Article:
Plasma jet tech transforms microalgae into ultrathin bioactive coatings

(Nanowerk News) Flinders researchers have taken a significant leap in the field of wound care using an innovative approach. By deploying an argon atmospheric plasma jet, they have successfully transformed Spirulina maxima, a blue-green microalgae, into ultrathin bioactive coatings.

Key Takeaways

  • Researchers have utilized an argon atmospheric plasma jet to convert Spirulina maxima, a type of blue-green microalgae, into ultrathin bioactive coatings for wound care.
  • The innovative coatings address bacterial infections, support quicker wound healing, and demonstrate strong anti-inflammatory attributes.
  • The new method offers a sustainable alternative to commercial wound dressings that risk toxic reactions due to materials like silver and faces the challenge of rising antibiotic-resistance.
  • The groundbreaking plasma-assisted technology has potential applications beyond Spirulina maxima and could revolutionize other natural supplements.
  • Addressing a global concern, this technology is positioned as a powerful tool against 'superbugs' and the growing issue of antimicrobial resistance.
  • Overview of argon atmospheric plasma jet system
    Overview of argon atmospheric plasma jet (Ar-APJ) system. A) Photograph showing the setup argon atmospheric plasma treatment (Ar-APJ) used to transform S. maxima biomass into a robust ultrathin coating. B) Photograph showing the argon atmospheric plasma jet (Ar-APJ). C) OES spectra of Ar-APJ at the argon flow rate of 10 LPM and voltage at 10 kV. D) Illustration of how Ar-APJ can turn S. maxima into a contiguous ultrathin coating. (© Small)

    The Research

    These coatings not only tackle bacterial infections but also promote faster wound healing and possess potent anti-inflammatory properties. This holds promise especially for the treatment of chronic wounds, which often pose challenges due to prolonged healing times.
    The novel approach could reduce the risk of toxic reactions to silver and other nanoparticles and rising antibiotic-resistance to common commercial coatings used in wound dressing.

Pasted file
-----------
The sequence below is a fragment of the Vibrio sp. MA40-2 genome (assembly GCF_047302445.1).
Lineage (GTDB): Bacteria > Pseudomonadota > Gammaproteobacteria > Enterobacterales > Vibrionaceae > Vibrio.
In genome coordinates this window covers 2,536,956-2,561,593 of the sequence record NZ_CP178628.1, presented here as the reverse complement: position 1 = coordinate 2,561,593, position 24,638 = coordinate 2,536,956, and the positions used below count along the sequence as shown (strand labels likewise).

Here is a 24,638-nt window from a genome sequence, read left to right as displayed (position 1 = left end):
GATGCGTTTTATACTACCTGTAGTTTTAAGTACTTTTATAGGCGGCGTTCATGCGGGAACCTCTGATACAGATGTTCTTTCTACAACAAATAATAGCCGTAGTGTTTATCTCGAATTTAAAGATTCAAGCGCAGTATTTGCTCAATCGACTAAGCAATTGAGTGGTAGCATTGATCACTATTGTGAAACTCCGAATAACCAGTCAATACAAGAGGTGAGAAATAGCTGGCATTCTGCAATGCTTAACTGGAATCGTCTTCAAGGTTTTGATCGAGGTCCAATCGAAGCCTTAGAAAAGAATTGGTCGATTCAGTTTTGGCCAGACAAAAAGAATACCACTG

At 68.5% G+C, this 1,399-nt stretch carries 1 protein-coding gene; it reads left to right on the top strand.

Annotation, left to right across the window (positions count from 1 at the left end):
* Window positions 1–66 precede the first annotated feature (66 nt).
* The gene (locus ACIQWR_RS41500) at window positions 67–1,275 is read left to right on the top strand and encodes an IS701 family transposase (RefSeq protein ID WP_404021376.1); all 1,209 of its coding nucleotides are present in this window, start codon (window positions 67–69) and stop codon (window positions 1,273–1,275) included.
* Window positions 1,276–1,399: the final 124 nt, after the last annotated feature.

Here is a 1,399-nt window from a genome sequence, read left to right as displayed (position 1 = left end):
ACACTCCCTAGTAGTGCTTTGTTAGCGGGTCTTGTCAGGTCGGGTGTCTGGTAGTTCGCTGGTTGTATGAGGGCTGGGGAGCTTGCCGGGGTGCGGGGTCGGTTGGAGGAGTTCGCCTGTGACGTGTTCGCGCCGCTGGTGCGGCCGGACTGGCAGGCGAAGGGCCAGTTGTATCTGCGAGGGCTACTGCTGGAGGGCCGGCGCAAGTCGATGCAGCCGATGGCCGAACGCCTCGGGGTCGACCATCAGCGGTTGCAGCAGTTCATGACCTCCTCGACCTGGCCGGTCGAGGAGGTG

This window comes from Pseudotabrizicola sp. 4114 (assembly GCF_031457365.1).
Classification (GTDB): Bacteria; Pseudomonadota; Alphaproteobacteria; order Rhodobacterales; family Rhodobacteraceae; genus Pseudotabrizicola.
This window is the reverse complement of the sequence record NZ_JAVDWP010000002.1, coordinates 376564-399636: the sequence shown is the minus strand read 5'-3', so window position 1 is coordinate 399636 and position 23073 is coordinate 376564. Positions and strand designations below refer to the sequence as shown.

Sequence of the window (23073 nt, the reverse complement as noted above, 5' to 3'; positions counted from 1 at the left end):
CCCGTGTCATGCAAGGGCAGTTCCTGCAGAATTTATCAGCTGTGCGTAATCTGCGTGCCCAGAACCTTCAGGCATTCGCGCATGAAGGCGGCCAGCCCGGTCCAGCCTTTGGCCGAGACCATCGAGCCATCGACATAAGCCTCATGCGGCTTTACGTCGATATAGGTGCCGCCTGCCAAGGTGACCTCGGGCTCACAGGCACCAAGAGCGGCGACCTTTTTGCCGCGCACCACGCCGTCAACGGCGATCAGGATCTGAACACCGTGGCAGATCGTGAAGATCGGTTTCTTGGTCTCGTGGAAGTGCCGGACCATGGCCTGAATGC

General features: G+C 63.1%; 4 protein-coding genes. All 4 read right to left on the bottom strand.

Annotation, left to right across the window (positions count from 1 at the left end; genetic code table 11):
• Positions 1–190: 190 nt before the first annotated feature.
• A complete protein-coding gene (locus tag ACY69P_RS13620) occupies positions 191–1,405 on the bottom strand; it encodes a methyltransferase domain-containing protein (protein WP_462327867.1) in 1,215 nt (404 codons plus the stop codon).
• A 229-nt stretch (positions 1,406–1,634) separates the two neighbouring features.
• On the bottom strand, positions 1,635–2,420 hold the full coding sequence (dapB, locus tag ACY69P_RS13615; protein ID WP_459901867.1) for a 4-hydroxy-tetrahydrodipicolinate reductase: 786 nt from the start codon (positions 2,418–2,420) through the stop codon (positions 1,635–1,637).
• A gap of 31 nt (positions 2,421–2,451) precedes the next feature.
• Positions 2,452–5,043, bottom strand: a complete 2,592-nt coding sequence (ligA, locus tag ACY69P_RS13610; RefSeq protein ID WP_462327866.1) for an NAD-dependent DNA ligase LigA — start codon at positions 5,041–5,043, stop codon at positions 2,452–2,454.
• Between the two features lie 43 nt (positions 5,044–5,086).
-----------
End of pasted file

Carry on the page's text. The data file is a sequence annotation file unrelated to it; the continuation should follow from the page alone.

The latest development, published in nanotechology journal Small ("Transforming Spirulina Maxima Biomass into Ultrathin Bioactive Coatings Using an Atmospheric Plasma Jet: A New Approach to Healing of Infected Wounds"), reveals a new, just patented plasma assisted technology which sustainably processes a Spirulina maxima biomass into bioactive ultrathin coatings that can be applied to wound dressings and other medical devices and are capable of uniquely protect patients from infection, accelerate healing and modulate inflammation.
    The new technique could be readily applied to other types of natural supplements, says Dr Vi Khanh Truong, from the Flinders University Biomedical Nano-engineering Laboratory.
    “We are using the plasma coating technology to turn any type of biomass – in this case Spirulina maxima – into a sustainable high-end coating.
    “With our technology, we can transform biomass into coatings on wound dressing which and this plasma technology is the first of its kind.”
    Extract of S. maxima – a type of blue-green algae – is often used as a protein supplement and to treat skin disorders such as eczema, psoriasis and other conditions.
    The WHO has warned that antimicrobial resistance is one of the top public health threats facing humanity in the 21st century. Associated with the death of close to 5 million people in 2019, it is forecast to cost world economies upwards of US$1 trillion by 2050 if no action is taken.
    Multiple genetic changes in common bacteria, such as Staphylococcus aureus and Pseudomonas aeruginosa, can lead them to become resistant to multiple antibiotics, forming what’s called ‘superbugs’.
    Co-author Matthew Flinders Professor Krasimir Vasilev, NHMRC Leadership Fellow and Director of the Biomedical Nanoengineering Laboratory, says that the technology offers a better solutions to current commercial products, including silver, gold and copper coatings, and is an important tool to combat antibiotic resistance.
    “This new, plasma facilitated downstream processing can improve extraction and purification of useful compounds from biomass without the need for harmful solvents and a lot of energy input,” says Professor Vasilev.
    “We are now exploiting avenues for commercialisation of this unique technology. Currently, there is no commercial wound dressings that simultaneously fight and protect from infection, favourably modulate inflammation and stimulate healing.
    “We believe that the technology will offer a market advantage to medical wound dressing manufacturers, and by reaching the hospitals, make a difference to healthcare and patients.”
    The cutting-edge research is based on the work of Flinders University student Tuyet Pham’s Master of Biotechnology thesis.
    Source: Flinders University (Note: Content may be edited for style and length)
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